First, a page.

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Making Secure Transactions Away from Home

In today's increasingly connected world, we may need or want to use a computer away from our home. As any traveler can attest, computer kiosks are in every airport and in many coffee shops. Wireless networks are also everywhere, many of them free or available for a small fee. This proliferation of computers and networks makes it very easy to check your email, chat with friends, or even balance your checkbook from just about anywhere.

That being said, a fundamental question should be lurking in the back of your mind as you reach for the mouse on one of these machines. "Can someone steal my information if I use this computer?"

The answer is "YES!"

Since you cannot know what software or hardware has been installed on these computers, it is impossible to be 100% sure that someone has not installed something that will capture your username and password or your account information. Any computer that you do not own or control should be treated as if it is infected with viruses and other malicious programs and should never be trusted. Only use a computer other than your own in the direst of circumstances.

But I really need to check my email! What do I do?

If you need to check your email on a routine basis when away from home, it is recommended that you purchase a PDA type device with wireless network access or a laptop and use that device to read your email. Because you have control over the software installed on the device, you can have a greater level of assurance that someone is not stealing your information.

If you find yourself in a bind and really have to check your email, take these precautions:

  • If possible, use a friend's or relative's computer. While there is still a risk of compromise, it is much less than using a strange public computer. Just ensure they have followed the same guidelines (see the "Home Computer Tips" course) on protecting their home computer.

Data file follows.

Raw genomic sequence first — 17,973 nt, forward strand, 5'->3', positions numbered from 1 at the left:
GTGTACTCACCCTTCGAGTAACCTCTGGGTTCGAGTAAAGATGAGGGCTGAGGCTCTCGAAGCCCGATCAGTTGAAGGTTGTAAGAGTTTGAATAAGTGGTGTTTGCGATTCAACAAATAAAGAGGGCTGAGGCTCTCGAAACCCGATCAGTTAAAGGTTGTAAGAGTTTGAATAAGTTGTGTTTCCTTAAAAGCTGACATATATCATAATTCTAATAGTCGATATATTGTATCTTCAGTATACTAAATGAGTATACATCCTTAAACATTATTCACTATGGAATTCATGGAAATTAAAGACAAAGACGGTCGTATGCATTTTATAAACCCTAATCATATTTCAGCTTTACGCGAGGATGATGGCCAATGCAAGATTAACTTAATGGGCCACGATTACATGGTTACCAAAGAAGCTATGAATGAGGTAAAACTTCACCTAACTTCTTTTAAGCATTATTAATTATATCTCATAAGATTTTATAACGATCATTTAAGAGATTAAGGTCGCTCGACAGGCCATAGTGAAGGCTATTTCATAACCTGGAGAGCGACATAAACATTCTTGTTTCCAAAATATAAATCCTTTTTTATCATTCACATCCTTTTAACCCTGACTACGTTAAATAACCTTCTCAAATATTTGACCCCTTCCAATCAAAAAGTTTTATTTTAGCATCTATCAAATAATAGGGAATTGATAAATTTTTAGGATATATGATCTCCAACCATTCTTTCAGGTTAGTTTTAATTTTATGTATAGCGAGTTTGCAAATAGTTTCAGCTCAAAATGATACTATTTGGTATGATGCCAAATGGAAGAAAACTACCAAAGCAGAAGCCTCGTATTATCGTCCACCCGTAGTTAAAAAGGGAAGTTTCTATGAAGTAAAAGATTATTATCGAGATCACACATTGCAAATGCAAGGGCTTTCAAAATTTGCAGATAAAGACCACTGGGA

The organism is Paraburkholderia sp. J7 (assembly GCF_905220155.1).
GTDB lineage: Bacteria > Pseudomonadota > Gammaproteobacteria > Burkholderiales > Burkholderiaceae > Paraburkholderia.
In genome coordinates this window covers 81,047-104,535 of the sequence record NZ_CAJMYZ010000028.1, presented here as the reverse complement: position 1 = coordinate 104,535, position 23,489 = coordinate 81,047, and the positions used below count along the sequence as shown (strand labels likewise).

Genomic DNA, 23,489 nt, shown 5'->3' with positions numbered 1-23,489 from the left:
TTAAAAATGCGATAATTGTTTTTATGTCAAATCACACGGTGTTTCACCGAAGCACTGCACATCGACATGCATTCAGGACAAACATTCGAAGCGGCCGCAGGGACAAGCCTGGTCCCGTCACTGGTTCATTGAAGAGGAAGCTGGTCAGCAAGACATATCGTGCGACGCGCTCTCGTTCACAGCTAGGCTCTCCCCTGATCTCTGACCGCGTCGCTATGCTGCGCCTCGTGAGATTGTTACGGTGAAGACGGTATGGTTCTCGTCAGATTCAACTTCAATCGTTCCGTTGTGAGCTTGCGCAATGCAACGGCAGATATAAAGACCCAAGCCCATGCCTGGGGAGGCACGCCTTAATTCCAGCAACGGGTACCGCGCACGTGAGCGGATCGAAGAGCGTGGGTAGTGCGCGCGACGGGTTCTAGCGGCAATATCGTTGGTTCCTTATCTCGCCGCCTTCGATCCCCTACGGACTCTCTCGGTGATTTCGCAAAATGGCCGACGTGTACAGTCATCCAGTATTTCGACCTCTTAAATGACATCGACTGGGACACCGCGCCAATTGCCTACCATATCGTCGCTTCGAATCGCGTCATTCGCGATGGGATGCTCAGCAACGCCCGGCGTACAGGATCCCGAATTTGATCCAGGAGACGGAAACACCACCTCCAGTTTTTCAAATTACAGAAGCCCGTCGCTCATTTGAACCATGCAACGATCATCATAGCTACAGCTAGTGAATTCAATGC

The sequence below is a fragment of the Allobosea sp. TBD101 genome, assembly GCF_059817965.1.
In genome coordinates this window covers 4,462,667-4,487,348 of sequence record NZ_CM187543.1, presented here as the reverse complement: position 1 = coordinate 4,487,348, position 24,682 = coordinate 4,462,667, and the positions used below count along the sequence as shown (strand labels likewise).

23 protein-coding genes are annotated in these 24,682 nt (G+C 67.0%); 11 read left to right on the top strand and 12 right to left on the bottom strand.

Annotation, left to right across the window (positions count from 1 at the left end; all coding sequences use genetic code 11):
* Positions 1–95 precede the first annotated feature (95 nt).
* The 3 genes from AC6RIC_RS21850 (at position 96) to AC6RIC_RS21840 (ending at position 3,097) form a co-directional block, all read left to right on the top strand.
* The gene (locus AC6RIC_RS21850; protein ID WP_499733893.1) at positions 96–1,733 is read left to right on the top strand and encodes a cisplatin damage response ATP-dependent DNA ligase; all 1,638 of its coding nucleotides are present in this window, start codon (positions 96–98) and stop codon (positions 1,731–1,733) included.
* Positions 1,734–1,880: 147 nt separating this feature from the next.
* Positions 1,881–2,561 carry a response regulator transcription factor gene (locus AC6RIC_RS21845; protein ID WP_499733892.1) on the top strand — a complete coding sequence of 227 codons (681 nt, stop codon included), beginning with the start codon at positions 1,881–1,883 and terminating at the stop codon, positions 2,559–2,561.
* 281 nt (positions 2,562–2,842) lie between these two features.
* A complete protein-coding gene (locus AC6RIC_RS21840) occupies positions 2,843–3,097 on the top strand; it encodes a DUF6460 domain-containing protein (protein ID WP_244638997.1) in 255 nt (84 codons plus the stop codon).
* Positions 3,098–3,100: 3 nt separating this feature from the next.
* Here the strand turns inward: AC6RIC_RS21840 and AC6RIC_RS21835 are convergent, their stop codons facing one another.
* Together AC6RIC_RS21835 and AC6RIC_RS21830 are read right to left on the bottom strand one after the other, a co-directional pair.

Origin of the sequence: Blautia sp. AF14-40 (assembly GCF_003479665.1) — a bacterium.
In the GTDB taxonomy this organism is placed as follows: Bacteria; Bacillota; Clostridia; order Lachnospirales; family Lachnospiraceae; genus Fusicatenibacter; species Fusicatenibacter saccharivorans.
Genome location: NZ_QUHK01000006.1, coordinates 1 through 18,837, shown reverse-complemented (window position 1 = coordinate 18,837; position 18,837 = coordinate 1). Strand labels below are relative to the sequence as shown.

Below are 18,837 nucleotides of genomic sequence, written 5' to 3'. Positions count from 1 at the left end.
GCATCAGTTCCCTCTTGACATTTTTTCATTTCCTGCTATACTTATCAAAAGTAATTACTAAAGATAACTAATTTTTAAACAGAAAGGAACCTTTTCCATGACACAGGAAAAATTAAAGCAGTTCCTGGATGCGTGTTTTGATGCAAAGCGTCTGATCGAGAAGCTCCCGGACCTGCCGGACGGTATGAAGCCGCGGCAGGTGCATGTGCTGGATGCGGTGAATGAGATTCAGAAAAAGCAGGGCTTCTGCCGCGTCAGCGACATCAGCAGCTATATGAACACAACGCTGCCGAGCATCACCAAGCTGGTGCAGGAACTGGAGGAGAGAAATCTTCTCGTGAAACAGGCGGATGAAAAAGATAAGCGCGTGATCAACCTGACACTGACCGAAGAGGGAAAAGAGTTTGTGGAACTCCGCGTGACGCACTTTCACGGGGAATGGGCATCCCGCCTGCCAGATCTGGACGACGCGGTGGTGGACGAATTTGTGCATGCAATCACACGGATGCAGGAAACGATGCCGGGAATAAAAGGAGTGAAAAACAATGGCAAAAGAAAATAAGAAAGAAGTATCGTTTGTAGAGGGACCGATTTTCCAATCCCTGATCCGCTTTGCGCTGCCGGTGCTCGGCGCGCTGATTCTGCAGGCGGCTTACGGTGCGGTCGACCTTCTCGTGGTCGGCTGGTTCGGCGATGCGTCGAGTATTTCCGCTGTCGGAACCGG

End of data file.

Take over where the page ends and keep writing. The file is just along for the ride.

• If you must use a kiosk, use a secure login to your email accounts. This is any login that creates the small lock icon lock icon on the corner of the screen when you login. The lock indicates that you have obtained Secure Socket Layer (SSL) encryption. While this should stop someone from reading your username and password from over the network, it will not stop key loggers. Collectively, key loggers are special hardware and software designed to record every keystroke and copy your passwords as you type them.
  • As soon as possible, use your trusted home computer to change the password on any accounts that you accessed away from home. Even if you think you can trust the computer you used, it is always a good idea to change your passwords (see the "Passwords" course), just to be safe.
  • Lastly, monitor those accounts for unauthorized access over the next few weeks. You can do this by checking the daily transactions to ensure that only legitimate activity has occurred.

You should NOT check any financial accounts from an unknown computer. You should also avoid accessing any system that contains sensitive personal information. The threat here is not only someone stealing the information via software or hardware, but someone may also be able to see over your shoulder, either in person or via a security camera. Simply displaying your personal information on the screen could lead to it being stolen.

Even if you are using your trusted PDA or laptop, you should ALWAYS use SSL encryption whenever possible. Before entering any login or password information, always check to see if the site you're accessing provides an encrypted means of login. Typically the site will have a statement similar to "Secure Login" or "Login over SSL". Using the encrypted login at least ensures that the connection between the two computers is protected from eavesdropping.

These helpful tips are provided by Digital Defense, Inc., a computer security company working with your credit union as a responsible member of the community to help insure the privacy and security of our nation's financial information.

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